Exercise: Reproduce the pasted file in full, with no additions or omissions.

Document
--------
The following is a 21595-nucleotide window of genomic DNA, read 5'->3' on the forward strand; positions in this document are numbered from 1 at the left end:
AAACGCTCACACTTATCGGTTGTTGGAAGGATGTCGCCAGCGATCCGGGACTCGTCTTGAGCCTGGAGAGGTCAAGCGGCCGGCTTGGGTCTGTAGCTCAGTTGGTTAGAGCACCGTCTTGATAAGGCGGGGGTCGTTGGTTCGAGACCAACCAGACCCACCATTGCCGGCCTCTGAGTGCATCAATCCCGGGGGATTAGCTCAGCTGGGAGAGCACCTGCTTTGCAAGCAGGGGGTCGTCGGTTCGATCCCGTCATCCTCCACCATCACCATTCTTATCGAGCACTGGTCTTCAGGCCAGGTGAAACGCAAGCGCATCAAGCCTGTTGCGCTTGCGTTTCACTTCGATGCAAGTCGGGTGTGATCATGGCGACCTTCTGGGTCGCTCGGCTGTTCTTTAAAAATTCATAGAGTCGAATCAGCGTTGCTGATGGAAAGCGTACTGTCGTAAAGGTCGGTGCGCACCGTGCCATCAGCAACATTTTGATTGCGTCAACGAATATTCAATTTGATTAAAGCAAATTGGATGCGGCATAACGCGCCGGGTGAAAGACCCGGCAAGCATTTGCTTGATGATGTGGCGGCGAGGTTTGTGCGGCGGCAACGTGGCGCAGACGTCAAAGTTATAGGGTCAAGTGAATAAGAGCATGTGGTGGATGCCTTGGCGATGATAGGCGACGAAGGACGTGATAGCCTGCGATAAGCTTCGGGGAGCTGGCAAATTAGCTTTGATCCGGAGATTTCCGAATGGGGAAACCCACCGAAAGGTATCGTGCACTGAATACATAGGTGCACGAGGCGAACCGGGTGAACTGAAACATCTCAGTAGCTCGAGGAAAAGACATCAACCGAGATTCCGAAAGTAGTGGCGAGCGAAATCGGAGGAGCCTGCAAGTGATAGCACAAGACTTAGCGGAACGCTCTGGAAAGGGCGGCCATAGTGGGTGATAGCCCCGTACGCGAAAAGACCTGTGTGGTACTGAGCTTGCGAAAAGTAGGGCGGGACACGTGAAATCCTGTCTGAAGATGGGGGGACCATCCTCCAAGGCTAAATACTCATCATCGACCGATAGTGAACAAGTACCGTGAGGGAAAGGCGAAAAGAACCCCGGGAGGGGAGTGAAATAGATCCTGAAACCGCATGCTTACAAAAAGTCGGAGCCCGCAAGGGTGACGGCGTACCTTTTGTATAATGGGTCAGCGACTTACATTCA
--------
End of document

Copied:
The following is a 21595-nucleotide window of genomic DNA, read 5'->3' on the forward strand; positions in this document are numbered from 1 at the left end:
AAACGCTCACACTTATCGGTTGTTGGAAGGATGTCGCCAGCGATCCGGGACTCGTCTTGAGCCTGGAGAGGTCAAGCGGCCGGCTTGGGTCTGTAGCTCAGTTGGTTAGAGCACCGTCTTGATAAGGCGGGGGTCGTTGGTTCGAGACCAACCAGACCCACCATTGCCGGCCTCTGAGTGCATCAATCCCGGGGGATTAGCTCAGCTGGGAGAGCACCTGCTTTGCAAGCAGGGGGTCGTCGGTTCGATCCCGTCATCCTCCACCATCACCATTCTTATCGAGCACTGGTCTTCAGGCCAGGTGAAACGCAAGCGCATCAAGCCTGTTGCGCTTGCGTTTCACTTCGATGCAAGTCGGGTGTGATCATGGCGACCTTCTGGGTCGCTCGGCTGTTCTTTAAAAATTCATAGAGTCGAATCAGCGTTGCTGATGGAAAGCGTACTGTCGTAAAGGTCGGTGCGCACCGTGCCATCAGCAACATTTTGATTGCGTCAACGAATATTCAATTTGATTAAAGCAAATTGGATGCGGCATAACGCGCCGGGTGAAAGACCCGGCAAGCATTTGCTTGATGATGTGGCGGCGAGGTTTGTGCGGCGGCAACGTGGCGCAGACGTCAAAGTTATAGGGTCAAGTGAATAAGAGCATGTGGTGGATGCCTTGGCGATGATAGGCGACGAAGGACGTGATAGCCTGCGATAAGCTTCGGGGAGCTGGCAAATTAGCTTTGATCCGGAGATTTCCGAATGGGGAAACCCACCGAAAGGTATCGTGCACTGAATACATAGGTGCACGAGGCGAACCGGGTGAACTGAAACATCTCAGTAGCTCGAGGAAAAGACATCAACCGAGATTCCGAAAGTAGTGGCGAGCGAAATCGGAGGAGCCTGCAAGTGATAGCACAAGACTTAGCGGAACGCTCTGGAAAGGGCGGCCATAGTGGGTGATAGCCCCGTACGCGAAAAGACCTGTGTGGTACTGAGCTTGCGAAAAGTAGGGCGGGACACGTGAAATCCTGTCTGAAGATGGGGGGACCATCCTCCAAGGCTAAATACTCATCATCGACCGATAGTGAACAAGTACCGTGAGGGAAAGGCGAAAAGAACCCCGGGAGGGGAGTGAAATAGATCCTGAAACCGCATGCTTACAAAAAGTCGGAGCCCGCAAGGGTGACGGCGTACCTTTTGTATAATGGGTCAGCGACTTACATTCA